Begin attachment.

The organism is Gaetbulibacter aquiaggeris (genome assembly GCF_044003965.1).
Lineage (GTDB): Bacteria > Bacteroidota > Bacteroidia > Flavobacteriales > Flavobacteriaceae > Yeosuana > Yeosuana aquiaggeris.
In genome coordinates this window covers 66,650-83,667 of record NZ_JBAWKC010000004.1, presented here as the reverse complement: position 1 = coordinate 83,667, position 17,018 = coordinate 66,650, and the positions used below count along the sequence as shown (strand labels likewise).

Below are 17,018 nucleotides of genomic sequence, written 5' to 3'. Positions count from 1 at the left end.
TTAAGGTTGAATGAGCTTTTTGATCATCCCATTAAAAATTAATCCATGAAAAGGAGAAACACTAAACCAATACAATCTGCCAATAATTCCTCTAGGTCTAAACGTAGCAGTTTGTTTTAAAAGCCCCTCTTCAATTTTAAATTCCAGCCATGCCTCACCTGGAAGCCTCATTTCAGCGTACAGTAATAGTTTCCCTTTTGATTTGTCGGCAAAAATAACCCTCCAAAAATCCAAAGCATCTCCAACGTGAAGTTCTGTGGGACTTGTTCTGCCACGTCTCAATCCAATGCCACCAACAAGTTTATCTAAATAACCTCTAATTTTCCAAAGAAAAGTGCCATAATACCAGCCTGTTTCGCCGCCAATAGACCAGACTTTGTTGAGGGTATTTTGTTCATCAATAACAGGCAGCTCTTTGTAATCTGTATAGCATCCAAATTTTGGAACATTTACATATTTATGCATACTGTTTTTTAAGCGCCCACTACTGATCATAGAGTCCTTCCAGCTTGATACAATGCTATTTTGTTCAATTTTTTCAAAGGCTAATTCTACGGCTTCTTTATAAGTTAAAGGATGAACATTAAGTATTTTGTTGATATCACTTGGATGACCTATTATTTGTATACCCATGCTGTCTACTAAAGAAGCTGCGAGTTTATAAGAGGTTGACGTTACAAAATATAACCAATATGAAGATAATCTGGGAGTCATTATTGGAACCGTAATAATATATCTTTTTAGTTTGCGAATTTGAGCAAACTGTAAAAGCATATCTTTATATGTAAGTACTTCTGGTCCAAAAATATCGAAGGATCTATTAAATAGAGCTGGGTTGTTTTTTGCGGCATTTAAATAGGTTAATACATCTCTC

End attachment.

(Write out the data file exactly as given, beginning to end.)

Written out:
The organism is Gaetbulibacter aquiaggeris (genome assembly GCF_044003965.1).
Lineage (GTDB): Bacteria > Bacteroidota > Bacteroidia > Flavobacteriales > Flavobacteriaceae > Yeosuana > Yeosuana aquiaggeris.
In genome coordinates this window covers 66,650-83,667 of record NZ_JBAWKC010000004.1, presented here as the reverse complement: position 1 = coordinate 83,667, position 17,018 = coordinate 66,650, and the positions used below count along the sequence as shown (strand labels likewise).

Below are 17,018 nucleotides of genomic sequence, written 5' to 3'. Positions count from 1 at the left end.
TTAAGGTTGAATGAGCTTTTTGATCATCCCATTAAAAATTAATCCATGAAAAGGAGAAACACTAAACCAATACAATCTGCCAATAATTCCTCTAGGTCTAAACGTAGCAGTTTGTTTTAAAAGCCCCTCTTCAATTTTAAATTCCAGCCATGCCTCACCTGGAAGCCTCATTTCAGCGTACAGTAATAGTTTCCCTTTTGATTTGTCGGCAAAAATAACCCTCCAAAAATCCAAAGCATCTCCAACGTGAAGTTCTGTGGGACTTGTTCTGCCACGTCTCAATCCAATGCCACCAACAAGTTTATCTAAATAACCTCTAATTTTCCAAAGAAAAGTGCCATAATACCAGCCTGTTTCGCCGCCAATAGACCAGACTTTGTTGAGGGTATTTTGTTCATCAATAACAGGCAGCTCTTTGTAATCTGTATAGCATCCAAATTTTGGAACATTTACATATTTATGCATACTGTTTTTTAAGCGCCCACTACTGATCATAGAGTCCTTCCAGCTTGATACAATGCTATTTTGTTCAATTTTTTCAAAGGCTAATTCTACGGCTTCTTTATAAGTTAAAGGATGAACATTAAGTATTTTGTTGATATCACTTGGATGACCTATTATTTGTATACCCATGCTGTCTACTAAAGAAGCTGCGAGTTTATAAGAGGTTGACGTTACAAAATATAACCAATATGAAGATAATCTGGGAGTCATTATTGGAACCGTAATAATATATCTTTTTAGTTTGCGAATTTGAGCAAACTGTAAAAGCATATCTTTATATGTAAGTACTTCTGGTCCAAAAATATCGAAGGATCTATTAAATAGAGCTGGGTTGTTTTTTGCGGCATTTAAATAGGTTAATACATCTCTC